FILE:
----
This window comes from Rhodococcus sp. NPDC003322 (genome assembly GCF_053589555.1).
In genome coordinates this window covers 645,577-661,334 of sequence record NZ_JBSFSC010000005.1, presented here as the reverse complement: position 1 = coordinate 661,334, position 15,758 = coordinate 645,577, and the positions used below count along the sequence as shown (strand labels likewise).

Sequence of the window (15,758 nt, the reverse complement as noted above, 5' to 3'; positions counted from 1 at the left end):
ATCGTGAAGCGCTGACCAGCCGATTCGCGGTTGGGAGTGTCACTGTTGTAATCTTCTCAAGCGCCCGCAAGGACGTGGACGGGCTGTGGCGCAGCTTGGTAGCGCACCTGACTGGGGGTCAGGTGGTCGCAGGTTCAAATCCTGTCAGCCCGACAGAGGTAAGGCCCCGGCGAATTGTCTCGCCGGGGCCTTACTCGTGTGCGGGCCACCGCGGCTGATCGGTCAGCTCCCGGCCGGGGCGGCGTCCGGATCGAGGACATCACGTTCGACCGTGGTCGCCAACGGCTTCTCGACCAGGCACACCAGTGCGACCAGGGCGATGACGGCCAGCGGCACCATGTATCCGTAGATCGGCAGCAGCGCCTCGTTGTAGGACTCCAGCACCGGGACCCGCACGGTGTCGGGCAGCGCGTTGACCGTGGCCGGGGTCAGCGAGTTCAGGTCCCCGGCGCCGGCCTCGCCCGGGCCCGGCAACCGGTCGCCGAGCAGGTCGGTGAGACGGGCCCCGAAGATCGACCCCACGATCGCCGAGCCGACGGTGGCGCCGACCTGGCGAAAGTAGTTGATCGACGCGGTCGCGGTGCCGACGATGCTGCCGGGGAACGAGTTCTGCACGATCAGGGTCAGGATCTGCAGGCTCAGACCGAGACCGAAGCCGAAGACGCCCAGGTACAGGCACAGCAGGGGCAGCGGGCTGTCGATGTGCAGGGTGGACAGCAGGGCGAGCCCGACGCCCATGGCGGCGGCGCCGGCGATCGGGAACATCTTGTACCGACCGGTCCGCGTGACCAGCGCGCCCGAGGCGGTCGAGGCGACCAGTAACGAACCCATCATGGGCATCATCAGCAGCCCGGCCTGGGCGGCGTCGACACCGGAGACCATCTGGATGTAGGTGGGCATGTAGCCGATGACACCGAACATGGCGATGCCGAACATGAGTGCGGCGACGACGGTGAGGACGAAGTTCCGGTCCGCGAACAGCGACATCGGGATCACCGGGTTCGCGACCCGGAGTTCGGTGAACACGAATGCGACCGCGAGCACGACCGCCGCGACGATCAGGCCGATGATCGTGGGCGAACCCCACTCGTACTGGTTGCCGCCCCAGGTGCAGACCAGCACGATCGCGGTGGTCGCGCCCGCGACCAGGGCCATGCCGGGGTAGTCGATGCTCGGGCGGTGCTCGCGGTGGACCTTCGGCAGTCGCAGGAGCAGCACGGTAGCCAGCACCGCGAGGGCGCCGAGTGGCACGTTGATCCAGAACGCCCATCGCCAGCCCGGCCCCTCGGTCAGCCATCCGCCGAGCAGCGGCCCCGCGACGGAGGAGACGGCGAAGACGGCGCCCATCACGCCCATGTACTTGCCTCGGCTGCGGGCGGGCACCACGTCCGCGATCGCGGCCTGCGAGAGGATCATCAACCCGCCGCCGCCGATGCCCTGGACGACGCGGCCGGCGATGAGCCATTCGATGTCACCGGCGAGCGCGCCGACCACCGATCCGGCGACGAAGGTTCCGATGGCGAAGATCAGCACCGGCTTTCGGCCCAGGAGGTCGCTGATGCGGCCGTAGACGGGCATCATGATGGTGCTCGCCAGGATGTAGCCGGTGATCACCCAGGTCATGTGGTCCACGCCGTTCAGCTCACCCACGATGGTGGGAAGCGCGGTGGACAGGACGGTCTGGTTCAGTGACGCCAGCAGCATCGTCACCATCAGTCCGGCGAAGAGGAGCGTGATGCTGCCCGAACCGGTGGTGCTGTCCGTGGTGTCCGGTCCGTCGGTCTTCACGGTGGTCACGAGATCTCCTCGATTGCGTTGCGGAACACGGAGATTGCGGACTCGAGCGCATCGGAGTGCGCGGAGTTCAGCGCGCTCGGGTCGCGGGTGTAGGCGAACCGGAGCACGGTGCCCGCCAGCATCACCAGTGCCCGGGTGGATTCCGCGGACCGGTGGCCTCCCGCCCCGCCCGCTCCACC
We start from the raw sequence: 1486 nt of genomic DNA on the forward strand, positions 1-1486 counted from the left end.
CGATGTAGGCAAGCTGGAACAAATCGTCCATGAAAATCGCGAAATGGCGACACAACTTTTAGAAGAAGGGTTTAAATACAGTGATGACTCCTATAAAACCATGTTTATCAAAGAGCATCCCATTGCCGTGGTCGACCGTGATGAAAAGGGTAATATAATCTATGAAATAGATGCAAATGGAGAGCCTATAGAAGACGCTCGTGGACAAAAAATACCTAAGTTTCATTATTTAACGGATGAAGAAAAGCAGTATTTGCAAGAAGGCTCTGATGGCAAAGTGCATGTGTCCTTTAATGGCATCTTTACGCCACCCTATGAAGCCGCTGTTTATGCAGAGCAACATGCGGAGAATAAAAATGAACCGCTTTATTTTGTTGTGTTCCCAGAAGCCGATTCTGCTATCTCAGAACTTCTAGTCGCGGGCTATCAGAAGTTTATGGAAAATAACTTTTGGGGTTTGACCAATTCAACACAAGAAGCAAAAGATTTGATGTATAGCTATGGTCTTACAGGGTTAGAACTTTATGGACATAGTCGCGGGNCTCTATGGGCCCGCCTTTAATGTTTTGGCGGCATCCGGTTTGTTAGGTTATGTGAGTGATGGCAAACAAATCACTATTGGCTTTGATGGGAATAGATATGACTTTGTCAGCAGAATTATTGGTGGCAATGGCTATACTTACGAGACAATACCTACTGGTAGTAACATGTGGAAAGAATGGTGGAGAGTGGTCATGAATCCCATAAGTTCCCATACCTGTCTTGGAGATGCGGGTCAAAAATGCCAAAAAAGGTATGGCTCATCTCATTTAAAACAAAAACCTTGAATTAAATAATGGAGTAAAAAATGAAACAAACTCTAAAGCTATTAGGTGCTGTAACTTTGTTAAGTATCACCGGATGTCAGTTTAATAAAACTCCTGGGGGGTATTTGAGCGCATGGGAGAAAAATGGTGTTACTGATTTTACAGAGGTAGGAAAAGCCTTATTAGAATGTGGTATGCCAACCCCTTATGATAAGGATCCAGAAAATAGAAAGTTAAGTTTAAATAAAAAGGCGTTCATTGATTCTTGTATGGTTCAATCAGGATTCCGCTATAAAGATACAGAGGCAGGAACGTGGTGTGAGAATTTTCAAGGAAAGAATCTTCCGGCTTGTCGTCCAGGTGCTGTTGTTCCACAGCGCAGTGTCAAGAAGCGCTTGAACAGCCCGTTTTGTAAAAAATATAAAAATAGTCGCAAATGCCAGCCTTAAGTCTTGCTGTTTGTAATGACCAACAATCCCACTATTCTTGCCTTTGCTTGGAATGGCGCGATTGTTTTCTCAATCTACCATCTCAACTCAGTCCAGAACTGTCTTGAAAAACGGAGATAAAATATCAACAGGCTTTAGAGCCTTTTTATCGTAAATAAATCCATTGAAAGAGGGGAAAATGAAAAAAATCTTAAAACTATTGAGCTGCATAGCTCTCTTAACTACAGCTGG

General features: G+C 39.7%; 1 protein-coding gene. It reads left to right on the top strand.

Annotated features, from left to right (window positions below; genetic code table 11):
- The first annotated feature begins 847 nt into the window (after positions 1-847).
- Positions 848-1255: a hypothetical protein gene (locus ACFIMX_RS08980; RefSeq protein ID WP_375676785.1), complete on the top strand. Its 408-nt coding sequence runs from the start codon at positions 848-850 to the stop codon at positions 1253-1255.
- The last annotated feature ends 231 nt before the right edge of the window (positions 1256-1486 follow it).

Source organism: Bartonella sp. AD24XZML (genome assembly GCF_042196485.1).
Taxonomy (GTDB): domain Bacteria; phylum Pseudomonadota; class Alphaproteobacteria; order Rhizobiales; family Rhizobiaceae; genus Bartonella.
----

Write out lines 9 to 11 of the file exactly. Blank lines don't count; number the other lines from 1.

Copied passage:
- The first annotated feature begins 847 nt into the window (after positions 1-847).
- Positions 848-1255: a hypothetical protein gene (locus ACFIMX_RS08980; RefSeq protein ID WP_375676785.1), complete on the top strand. Its 408-nt coding sequence runs from the start codon at positions 848-850 to the stop codon at positions 1253-1255.
- The last annotated feature ends 231 nt before the right edge of the window (positions 1256-1486 follow it).